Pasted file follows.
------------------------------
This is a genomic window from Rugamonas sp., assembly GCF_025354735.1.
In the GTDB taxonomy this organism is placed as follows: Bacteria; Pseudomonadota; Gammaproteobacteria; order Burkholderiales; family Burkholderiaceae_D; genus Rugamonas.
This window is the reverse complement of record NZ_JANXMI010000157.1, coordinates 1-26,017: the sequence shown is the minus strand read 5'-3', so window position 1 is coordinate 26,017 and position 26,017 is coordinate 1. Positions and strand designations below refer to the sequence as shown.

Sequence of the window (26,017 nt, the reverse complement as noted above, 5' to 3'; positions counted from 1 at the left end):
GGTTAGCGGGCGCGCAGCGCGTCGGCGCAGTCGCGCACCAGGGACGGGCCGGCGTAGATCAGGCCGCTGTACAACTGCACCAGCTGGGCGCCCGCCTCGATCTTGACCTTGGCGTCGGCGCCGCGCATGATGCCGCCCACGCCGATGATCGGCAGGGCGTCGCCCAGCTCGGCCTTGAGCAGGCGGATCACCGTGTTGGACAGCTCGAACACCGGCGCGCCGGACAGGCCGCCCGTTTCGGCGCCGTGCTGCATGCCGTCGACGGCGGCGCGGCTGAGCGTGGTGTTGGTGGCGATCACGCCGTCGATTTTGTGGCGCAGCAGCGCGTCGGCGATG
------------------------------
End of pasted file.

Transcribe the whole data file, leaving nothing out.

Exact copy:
This is a genomic window from Rugamonas sp., assembly GCF_025354735.1.
In the GTDB taxonomy this organism is placed as follows: Bacteria; Pseudomonadota; Gammaproteobacteria; order Burkholderiales; family Burkholderiaceae_D; genus Rugamonas.
This window is the reverse complement of record NZ_JANXMI010000157.1, coordinates 1-26,017: the sequence shown is the minus strand read 5'-3', so window position 1 is coordinate 26,017 and position 26,017 is coordinate 1. Positions and strand designations below refer to the sequence as shown.

Sequence of the window (26,017 nt, the reverse complement as noted above, 5' to 3'; positions counted from 1 at the left end):
GGTTAGCGGGCGCGCAGCGCGTCGGCGCAGTCGCGCACCAGGGACGGGCCGGCGTAGATCAGGCCGCTGTACAACTGCACCAGCTGGGCGCCCGCCTCGATCTTGACCTTGGCGTCGGCGCCGCGCATGATGCCGCCCACGCCGATGATCGGCAGGGCGTCGCCCAGCTCGGCCTTGAGCAGGCGGATCACCGTGTTGGACAGCTCGAACACCGGCGCGCCGGACAGGCCGCCCGTTTCGGCGCCGTGCTGCATGCCGTCGACGGCGGCGCGGCTGAGCGTGGTGTTGGTGGCGATCACGCCGTCGATTTTGTGGCGCAGCAGCGCGTCGGCGATG